Out of what appears to be strictly a matter of greed, soul singing legend Aretha Franklin has filed suit and successfully received an emergency court injunction barring the Telluride Film Festival from world premiering Sydney Pollack’s long gestating posthumous documentary AMAZING GRACE, “which shows the making of Ms. Franklin’s album of the same name more than four decades ago,” reports Brooks Barnes and Michael Cieply of The New York Times. Reacting to the news Franklin issued a statement saying, “Justice, respect and what is right prevailed and one’s right to own their own self-image,” despite “a recently discovered 1968 contract that Franklin signed allowed the use of the footage,” according to The New York Times. Catherine Shoard of The Guardian covered the story as well, noting “that four years ago Franklin sued Elliott over the same issue, and ‘the lawsuit was resolved after Elliott agreed not to release the film’.” Steven Zeitchik and Rebecca Keegan of The Los Angeles Times and Tambay A. Obenson of indieWIRE also covered the news, while Chris Willman featured the film in question for The Hollywood Reporter. Looking to the Toronto Film Festival where the film is set to screen later this week, our own Thom Powers has assured the show will go on, stating, “We’re proceeding with plans to screen AMAZING GRACE at TIFF. We haven’t heard of any legal procedures regarding the film in Toronto.”
Before all this legal hub-bub went down, at What (not) To Doc Basil Tsiokos gave an overview of the non-fiction offerings screening at both Telluride and Venice, which kicked off last Wednesday. Coverage from Venice has been slowly coming in, including Kaleem Aftab‘s positive review of Rinku Kalsy’s FOR THE LOVE OF MAN for indieWIRE, Guy Lodge‘s glowing review of Amy Berg’s JANIS: LITTLE GIRL BLUE at Variety, and a pair of supportive reviews of Evgeny Afineevsky’s WINTER ON FIRE: UKRAINE’S FIGHT FOR FREEDOM from The Hollywood Reporter’s Stephen Farber and Variety’s Jay Weissberg. Weissberg also reviewed Frederick Wiseman’s latest, IN JACKSON HEIGHTS, while Manori Ravindran spoke with the institution-obsessed documentarian Realscreen about his first (and likely last) foray into crowdfunding and why he prefers long-form to television friendly films.
Each year the Academy of Motion Pictures re-evaluate their rules for Oscar consideration and the like. Last Tuesday, it was announced that the Documentary Short Subject shortlist would be changing from a maximum of 8 films to 10, and the actual nominations would be set at a static 5 films, rather than fluctuating from 3 to 5 films each year. Anne Thompson reported on the list of Oscar rule changes for Indiewire, while Daniele Alcinii wrote about the news for Realscreen.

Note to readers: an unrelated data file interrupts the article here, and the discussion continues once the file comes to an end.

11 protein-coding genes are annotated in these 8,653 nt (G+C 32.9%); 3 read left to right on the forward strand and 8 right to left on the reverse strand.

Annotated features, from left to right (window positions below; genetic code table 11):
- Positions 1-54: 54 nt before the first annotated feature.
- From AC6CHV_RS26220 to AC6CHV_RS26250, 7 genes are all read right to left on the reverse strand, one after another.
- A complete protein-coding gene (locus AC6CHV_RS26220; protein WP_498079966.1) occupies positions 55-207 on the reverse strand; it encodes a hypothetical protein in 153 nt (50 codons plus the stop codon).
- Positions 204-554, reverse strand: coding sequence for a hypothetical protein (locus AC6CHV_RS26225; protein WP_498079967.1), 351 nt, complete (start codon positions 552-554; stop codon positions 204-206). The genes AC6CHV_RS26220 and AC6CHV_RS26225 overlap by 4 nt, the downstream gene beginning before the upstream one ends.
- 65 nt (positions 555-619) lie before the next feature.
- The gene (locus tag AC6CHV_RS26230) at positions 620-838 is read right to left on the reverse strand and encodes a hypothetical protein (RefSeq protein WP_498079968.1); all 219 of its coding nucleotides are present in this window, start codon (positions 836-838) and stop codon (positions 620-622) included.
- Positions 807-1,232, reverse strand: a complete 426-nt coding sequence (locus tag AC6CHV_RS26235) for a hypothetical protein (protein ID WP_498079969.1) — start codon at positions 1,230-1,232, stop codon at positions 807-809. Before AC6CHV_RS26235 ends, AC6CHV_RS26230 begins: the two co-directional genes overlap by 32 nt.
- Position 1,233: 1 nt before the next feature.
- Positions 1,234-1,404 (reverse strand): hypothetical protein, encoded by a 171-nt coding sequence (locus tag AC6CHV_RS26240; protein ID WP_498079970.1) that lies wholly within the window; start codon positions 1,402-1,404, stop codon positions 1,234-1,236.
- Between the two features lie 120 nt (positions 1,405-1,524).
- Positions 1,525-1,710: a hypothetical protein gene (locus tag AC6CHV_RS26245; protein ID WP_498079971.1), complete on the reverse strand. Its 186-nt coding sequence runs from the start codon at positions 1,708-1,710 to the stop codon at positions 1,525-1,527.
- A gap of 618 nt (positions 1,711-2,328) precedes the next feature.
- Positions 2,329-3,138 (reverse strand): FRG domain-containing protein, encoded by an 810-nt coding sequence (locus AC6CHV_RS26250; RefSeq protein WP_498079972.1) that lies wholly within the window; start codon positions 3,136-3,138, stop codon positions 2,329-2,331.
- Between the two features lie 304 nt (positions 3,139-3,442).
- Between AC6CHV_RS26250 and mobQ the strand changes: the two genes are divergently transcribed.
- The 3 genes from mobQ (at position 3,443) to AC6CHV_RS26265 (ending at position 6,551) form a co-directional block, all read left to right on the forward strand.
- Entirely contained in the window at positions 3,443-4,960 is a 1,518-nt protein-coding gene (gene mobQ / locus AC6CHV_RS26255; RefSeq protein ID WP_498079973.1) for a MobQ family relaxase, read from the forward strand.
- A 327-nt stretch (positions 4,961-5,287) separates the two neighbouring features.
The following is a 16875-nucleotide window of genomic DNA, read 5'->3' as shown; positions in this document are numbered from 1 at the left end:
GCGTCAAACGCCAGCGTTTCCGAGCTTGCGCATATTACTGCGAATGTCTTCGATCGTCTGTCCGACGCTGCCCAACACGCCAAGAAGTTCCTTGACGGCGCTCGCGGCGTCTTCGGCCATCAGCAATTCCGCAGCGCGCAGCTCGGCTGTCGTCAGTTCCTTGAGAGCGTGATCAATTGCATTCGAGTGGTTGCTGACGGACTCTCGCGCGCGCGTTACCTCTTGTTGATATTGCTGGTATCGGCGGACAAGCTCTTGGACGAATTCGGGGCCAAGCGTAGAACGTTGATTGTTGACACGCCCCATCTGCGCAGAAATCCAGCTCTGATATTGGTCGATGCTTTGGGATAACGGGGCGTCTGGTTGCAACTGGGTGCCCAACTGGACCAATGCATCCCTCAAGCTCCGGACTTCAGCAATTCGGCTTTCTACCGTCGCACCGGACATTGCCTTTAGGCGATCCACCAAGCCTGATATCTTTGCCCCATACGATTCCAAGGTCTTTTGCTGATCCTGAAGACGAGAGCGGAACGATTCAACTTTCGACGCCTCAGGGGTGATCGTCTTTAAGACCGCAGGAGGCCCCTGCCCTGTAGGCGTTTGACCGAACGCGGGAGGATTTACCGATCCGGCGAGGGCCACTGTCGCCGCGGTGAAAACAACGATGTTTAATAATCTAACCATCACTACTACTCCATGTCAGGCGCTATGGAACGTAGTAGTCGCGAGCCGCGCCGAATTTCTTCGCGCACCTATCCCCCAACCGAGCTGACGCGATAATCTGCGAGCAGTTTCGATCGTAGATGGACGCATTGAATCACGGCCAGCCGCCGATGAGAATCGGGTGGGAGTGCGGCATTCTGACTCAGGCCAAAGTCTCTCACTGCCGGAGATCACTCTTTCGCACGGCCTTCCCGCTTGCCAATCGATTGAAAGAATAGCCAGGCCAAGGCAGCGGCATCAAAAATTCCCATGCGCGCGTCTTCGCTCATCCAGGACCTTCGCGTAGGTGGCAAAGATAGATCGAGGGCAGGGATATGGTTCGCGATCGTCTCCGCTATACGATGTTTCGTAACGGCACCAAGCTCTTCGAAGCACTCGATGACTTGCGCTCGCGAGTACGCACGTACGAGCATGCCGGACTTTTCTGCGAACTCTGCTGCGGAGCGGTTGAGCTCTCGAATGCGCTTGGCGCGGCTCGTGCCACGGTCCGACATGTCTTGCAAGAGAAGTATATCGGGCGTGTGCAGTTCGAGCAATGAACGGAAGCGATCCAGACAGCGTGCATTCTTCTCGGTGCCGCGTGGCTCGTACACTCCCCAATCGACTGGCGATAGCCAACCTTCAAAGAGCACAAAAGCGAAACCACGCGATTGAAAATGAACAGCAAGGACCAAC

While major awards are always a fast track to cinematic cultural recognition, Anthony Kaufman pored over whether celebrity supporters actually have any impact on whether or not documentaries find a market or not for Indiewire. Unsurprisingly, filmmakers like Rachel Boynton who directed BIG MEN and had Brad Pitt as a supported found that “Basically, it makes people feel like your film will be taken seriously by the world when it’s finished. And that can be the difference between getting a ‘no’ and getting a ‘yes.'”
Contemplating film form rather than marketing, Ben Kenigsberg wrote a feature in The New York Times that sees filmmakers such as CARTEL LAND director Matthew Heineman and doc curators such as our own Thom Powers speaking on manipulative, often aesthetically based choices made when constructing non-fiction features. Joe Berlinger, of films like BROTHER’S KEEPER and PARADISE LOST, thinks there needs to be a balance of intimacy and aesthetics, stating, ““The more you treat your interview and your documentary situation like a film set, the less people are comfortable, and the less spontaneous action you can film.”
The new film FED UP reached theaters this week.
This week the new doc FED UP from director Stephanie Soechtig bowed at theaters, drawing a fair amount of attention in the process. At Variety, Malina Saval had a capsule review and a quote from Soechtig, while The Economist reviewed the film. Nathan Rabin pulled the same duty at The Dissolve. And Jordan M. Smith of Ion Cinema interviewed Soechtig and producers Laurie David and Heather Reisman.
Netflix again made news this week by acquiring a new slate of docs, among them E-TEAM from directors Ross Kauffman and Kate Chevigny. At Realscreen, Adam Benzine had the details, as did the Associated Press. At the Los Angeles Times, Joe Flint focused on the acquisition of THE BATTERED BASTARDS OF BASEBALL.
In other distro news, Manori Ravindran of Realscreen reported that Lionsgate was in talks to release the film AMERICA: IMAGINE A WORLD WITHOUT HER from filmmaker John Sullivan and writer Dinesh D’Souza. Realscreen colleague Kevin Ritchie had the news that Kino Lorber had snagged North American rights for the the new Alex Gibney film, FINDING FELA.
This week Stranger Than Fiction hosts the new Joe Berlinger film, WHITEY: THE UNITED STATES V. JAMES J. BULGER at the IFC Center on Tuesday, May 13 at 8 p.m. The film follows the trial of gangster James “Whitey” Bulger. Berlinger will be in attendance for a Q&A session following the film. For more information or to purchase tickets please go here.